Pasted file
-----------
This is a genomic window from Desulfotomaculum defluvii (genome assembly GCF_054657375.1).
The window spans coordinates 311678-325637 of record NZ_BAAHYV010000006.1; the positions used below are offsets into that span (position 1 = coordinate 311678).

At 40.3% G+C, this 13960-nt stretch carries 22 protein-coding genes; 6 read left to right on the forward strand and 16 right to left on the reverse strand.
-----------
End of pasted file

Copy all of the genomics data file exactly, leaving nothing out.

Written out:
This is a genomic window from Desulfotomaculum defluvii (genome assembly GCF_054657375.1).
The window spans coordinates 311678-325637 of record NZ_BAAHYV010000006.1; the positions used below are offsets into that span (position 1 = coordinate 311678).

At 40.3% G+C, this 13960-nt stretch carries 22 protein-coding genes; 6 read left to right on the forward strand and 16 right to left on the reverse strand.